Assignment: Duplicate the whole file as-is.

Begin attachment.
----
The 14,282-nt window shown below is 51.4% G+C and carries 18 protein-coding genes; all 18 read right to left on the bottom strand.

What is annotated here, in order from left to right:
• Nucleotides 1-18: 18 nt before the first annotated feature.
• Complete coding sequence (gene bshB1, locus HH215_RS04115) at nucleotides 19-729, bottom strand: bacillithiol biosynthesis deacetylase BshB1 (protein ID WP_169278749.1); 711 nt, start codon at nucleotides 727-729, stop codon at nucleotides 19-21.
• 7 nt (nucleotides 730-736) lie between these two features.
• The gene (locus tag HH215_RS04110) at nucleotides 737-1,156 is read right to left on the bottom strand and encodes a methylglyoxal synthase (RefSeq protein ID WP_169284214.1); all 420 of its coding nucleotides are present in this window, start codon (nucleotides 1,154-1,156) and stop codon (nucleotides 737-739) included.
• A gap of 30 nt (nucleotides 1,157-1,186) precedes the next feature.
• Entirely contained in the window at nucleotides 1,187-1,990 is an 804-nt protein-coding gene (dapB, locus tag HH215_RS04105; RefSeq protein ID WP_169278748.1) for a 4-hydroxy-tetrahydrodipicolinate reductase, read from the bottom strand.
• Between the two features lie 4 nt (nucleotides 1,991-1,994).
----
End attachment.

The 14,282-nt window shown below is 51.4% G+C and carries 18 protein-coding genes; all 18 read right to left on the bottom strand.

What is annotated here, in order from left to right:
• Nucleotides 1-18: 18 nt before the first annotated feature.
• Complete coding sequence (gene bshB1, locus HH215_RS04115) at nucleotides 19-729, bottom strand: bacillithiol biosynthesis deacetylase BshB1 (protein ID WP_169278749.1); 711 nt, start codon at nucleotides 727-729, stop codon at nucleotides 19-21.
• 7 nt (nucleotides 730-736) lie between these two features.
• The gene (locus tag HH215_RS04110) at nucleotides 737-1,156 is read right to left on the bottom strand and encodes a methylglyoxal synthase (RefSeq protein ID WP_169284214.1); all 420 of its coding nucleotides are present in this window, start codon (nucleotides 1,154-1,156) and stop codon (nucleotides 737-739) included.
• A gap of 30 nt (nucleotides 1,157-1,186) precedes the next feature.
• Entirely contained in the window at nucleotides 1,187-1,990 is an 804-nt protein-coding gene (dapB, locus tag HH215_RS04105; RefSeq protein ID WP_169278748.1) for a 4-hydroxy-tetrahydrodipicolinate reductase, read from the bottom strand.
• Between the two features lie 4 nt (nucleotides 1,991-1,994).